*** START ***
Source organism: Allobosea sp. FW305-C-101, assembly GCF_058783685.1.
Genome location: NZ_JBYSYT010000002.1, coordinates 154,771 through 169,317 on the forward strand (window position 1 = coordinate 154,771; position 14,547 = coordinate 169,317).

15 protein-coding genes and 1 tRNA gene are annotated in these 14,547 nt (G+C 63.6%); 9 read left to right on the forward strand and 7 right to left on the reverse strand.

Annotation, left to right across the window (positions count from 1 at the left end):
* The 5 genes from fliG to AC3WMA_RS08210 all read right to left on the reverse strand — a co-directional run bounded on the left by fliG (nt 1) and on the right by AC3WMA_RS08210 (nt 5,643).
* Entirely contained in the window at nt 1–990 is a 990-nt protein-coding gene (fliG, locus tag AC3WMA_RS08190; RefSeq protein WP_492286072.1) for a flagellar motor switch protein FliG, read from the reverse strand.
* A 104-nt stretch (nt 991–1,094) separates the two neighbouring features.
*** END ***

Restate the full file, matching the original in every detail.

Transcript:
Source organism: Allobosea sp. FW305-C-101, assembly GCF_058783685.1.
Genome location: NZ_JBYSYT010000002.1, coordinates 154,771 through 169,317 on the forward strand (window position 1 = coordinate 154,771; position 14,547 = coordinate 169,317).

15 protein-coding genes and 1 tRNA gene are annotated in these 14,547 nt (G+C 63.6%); 9 read left to right on the forward strand and 7 right to left on the reverse strand.

Annotation, left to right across the window (positions count from 1 at the left end):
* The 5 genes from fliG to AC3WMA_RS08210 all read right to left on the reverse strand — a co-directional run bounded on the left by fliG (nt 1) and on the right by AC3WMA_RS08210 (nt 5,643).
* Entirely contained in the window at nt 1–990 is a 990-nt protein-coding gene (fliG, locus tag AC3WMA_RS08190; RefSeq protein WP_492286072.1) for a flagellar motor switch protein FliG, read from the reverse strand.
* A 104-nt stretch (nt 991–1,094) separates the two neighbouring features.